Orchids' dazzling diversity explained

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Science  28 Aug 2015:
Vol. 349, Issue 6251, pp. 914
DOI: 10.1126/science.349.6251.914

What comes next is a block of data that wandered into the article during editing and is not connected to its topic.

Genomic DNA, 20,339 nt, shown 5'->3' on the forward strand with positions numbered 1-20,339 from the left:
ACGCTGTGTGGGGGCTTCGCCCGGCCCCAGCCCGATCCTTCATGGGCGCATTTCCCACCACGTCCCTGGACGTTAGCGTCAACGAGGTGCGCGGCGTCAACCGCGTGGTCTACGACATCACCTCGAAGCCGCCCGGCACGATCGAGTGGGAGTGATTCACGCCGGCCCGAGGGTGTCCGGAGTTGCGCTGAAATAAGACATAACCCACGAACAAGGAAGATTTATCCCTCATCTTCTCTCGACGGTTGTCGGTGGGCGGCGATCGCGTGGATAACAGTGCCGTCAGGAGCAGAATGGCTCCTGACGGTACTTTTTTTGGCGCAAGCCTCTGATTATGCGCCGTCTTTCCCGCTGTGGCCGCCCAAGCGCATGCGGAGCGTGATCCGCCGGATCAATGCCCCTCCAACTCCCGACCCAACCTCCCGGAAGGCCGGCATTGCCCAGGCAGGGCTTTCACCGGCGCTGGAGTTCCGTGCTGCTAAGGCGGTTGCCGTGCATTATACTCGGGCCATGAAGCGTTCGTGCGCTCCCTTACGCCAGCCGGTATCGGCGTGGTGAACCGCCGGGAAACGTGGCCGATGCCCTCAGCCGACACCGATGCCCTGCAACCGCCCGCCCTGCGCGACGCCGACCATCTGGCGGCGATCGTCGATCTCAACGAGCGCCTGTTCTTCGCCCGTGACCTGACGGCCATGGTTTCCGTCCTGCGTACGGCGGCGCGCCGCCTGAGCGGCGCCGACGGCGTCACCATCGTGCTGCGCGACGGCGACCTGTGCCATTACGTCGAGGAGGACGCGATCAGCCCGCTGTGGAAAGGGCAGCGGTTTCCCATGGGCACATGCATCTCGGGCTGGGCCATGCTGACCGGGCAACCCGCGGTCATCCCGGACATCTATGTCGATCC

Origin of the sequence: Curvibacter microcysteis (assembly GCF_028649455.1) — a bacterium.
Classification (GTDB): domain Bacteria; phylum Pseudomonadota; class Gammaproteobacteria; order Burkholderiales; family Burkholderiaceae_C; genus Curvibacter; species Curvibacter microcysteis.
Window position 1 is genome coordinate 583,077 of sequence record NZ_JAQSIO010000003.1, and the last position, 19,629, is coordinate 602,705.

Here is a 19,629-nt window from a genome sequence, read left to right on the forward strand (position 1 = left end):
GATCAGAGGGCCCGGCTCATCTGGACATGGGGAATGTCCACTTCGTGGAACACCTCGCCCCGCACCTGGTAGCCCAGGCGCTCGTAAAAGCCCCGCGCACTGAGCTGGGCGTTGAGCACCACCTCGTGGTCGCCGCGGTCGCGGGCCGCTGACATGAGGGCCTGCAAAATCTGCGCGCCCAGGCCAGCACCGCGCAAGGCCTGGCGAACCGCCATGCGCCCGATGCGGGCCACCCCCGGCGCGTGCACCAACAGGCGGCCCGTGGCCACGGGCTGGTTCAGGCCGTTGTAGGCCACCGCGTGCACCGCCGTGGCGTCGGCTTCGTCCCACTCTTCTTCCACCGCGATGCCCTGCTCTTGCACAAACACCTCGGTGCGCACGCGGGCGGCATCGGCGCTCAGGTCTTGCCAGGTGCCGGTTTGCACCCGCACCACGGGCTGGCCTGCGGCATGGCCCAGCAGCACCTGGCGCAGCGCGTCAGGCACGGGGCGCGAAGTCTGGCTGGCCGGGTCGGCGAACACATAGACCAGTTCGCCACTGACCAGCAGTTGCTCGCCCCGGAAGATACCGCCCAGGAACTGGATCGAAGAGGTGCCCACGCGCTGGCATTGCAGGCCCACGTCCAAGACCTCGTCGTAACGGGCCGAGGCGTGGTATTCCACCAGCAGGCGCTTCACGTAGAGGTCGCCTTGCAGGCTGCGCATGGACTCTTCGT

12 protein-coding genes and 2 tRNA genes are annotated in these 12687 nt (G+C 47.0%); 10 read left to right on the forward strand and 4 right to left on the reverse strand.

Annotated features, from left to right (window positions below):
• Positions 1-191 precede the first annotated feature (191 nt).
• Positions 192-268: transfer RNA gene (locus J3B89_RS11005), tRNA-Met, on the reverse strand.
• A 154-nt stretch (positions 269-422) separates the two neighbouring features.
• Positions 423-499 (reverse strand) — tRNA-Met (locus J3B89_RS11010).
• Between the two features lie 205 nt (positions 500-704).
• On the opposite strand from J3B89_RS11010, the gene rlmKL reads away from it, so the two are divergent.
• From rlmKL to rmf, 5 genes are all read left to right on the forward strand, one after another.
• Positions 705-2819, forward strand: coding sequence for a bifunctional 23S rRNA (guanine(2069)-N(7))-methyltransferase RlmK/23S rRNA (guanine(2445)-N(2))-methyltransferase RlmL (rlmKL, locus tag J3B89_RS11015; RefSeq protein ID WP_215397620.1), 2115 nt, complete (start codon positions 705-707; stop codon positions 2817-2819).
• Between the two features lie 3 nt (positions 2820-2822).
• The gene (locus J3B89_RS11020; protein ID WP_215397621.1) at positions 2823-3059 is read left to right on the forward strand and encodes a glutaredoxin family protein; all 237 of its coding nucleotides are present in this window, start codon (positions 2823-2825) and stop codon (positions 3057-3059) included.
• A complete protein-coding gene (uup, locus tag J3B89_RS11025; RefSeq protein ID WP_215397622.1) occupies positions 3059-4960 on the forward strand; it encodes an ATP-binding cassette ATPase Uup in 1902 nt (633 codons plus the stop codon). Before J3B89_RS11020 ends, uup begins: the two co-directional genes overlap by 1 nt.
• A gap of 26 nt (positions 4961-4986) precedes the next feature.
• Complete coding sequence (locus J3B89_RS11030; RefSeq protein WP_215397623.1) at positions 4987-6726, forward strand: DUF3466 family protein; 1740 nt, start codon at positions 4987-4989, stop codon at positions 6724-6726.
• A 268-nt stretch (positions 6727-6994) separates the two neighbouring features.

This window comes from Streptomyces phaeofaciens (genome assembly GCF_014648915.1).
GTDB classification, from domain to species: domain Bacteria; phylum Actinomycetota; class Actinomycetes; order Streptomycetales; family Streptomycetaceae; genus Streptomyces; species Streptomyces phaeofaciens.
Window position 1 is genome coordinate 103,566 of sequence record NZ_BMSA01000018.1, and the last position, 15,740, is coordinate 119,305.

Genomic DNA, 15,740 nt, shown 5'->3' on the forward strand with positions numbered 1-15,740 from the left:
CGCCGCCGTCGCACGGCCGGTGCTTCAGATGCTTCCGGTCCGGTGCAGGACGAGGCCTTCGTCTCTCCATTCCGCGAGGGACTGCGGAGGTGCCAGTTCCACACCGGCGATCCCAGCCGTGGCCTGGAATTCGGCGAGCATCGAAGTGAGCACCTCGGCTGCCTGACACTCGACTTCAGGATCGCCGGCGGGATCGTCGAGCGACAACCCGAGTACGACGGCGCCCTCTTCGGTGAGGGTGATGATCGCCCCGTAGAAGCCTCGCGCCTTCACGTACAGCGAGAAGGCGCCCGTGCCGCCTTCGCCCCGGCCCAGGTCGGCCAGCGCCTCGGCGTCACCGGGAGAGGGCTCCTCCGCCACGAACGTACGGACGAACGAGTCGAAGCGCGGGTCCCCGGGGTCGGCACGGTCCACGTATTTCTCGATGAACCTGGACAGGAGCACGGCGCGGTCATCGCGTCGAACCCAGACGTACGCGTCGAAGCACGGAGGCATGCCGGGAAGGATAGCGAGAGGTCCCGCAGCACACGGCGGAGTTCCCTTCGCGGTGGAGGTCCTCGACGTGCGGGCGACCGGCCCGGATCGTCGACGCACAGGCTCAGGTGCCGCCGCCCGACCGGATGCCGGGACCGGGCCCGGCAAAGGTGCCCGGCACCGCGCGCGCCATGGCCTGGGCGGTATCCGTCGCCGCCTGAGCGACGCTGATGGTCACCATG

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With more than 25,000 species, orchids are the largest group of plants. A new family tree shows how they owe their diversity to a series of innovations that individually or jointly touched off explosions of new species. The pace of diversification rose after orchids developed a way to lump their pollen into balls called pollinia, which allowed them to exclusively rely on certain insect species for pollination. Many lineages benefited from the evolution of a kind of water-saving photosynthesis. A shift to living in trees opened up many niches, as did a move into tropical mountains such as the Andes.